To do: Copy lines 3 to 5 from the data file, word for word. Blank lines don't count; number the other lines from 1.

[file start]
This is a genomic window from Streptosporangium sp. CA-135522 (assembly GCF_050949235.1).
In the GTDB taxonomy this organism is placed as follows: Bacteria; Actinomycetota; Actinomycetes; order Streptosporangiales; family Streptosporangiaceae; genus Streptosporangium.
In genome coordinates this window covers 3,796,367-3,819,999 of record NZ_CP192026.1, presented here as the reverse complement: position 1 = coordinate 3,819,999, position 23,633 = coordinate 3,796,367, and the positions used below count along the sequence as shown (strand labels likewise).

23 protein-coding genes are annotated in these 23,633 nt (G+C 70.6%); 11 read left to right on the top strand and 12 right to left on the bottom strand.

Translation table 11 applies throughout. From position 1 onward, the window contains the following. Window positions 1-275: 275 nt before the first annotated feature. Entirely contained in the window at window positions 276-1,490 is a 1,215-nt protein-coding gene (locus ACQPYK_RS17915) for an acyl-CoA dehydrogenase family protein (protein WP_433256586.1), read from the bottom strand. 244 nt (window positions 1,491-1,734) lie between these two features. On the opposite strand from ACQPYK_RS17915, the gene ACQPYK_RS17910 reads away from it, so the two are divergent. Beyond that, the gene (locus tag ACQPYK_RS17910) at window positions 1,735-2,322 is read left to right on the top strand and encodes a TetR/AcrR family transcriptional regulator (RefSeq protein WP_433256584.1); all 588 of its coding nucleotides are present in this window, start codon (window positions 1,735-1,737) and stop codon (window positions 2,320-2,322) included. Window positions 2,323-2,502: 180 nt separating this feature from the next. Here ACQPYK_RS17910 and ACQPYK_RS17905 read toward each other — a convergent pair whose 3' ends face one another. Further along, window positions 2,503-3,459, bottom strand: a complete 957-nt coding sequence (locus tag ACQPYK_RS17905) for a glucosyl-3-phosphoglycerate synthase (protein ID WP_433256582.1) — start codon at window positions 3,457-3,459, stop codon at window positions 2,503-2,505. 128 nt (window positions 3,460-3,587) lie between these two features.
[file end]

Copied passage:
In genome coordinates this window covers 3,796,367-3,819,999 of record NZ_CP192026.1, presented here as the reverse complement: position 1 = coordinate 3,819,999, position 23,633 = coordinate 3,796,367, and the positions used below count along the sequence as shown (strand labels likewise).

23 protein-coding genes are annotated in these 23,633 nt (G+C 70.6%); 11 read left to right on the top strand and 12 right to left on the bottom strand.

Translation table 11 applies throughout. From position 1 onward, the window contains the following. Window positions 1-275: 275 nt before the first annotated feature. Entirely contained in the window at window positions 276-1,490 is a 1,215-nt protein-coding gene (locus ACQPYK_RS17915) for an acyl-CoA dehydrogenase family protein (protein WP_433256586.1), read from the bottom strand. 244 nt (window positions 1,491-1,734) lie between these two features. On the opposite strand from ACQPYK_RS17915, the gene ACQPYK_RS17910 reads away from it, so the two are divergent. Beyond that, the gene (locus tag ACQPYK_RS17910) at window positions 1,735-2,322 is read left to right on the top strand and encodes a TetR/AcrR family transcriptional regulator (RefSeq protein WP_433256584.1); all 588 of its coding nucleotides are present in this window, start codon (window positions 1,735-1,737) and stop codon (window positions 2,320-2,322) included. Window positions 2,323-2,502: 180 nt separating this feature from the next. Here ACQPYK_RS17910 and ACQPYK_RS17905 read toward each other — a convergent pair whose 3' ends face one another. Further along, window positions 2,503-3,459, bottom strand: a complete 957-nt coding sequence (locus tag ACQPYK_RS17905) for a glucosyl-3-phosphoglycerate synthase (protein ID WP_433256582.1) — start codon at window positions 3,457-3,459, stop codon at window positions 2,503-2,505. 128 nt (window positions 3,460-3,587) lie between these two features.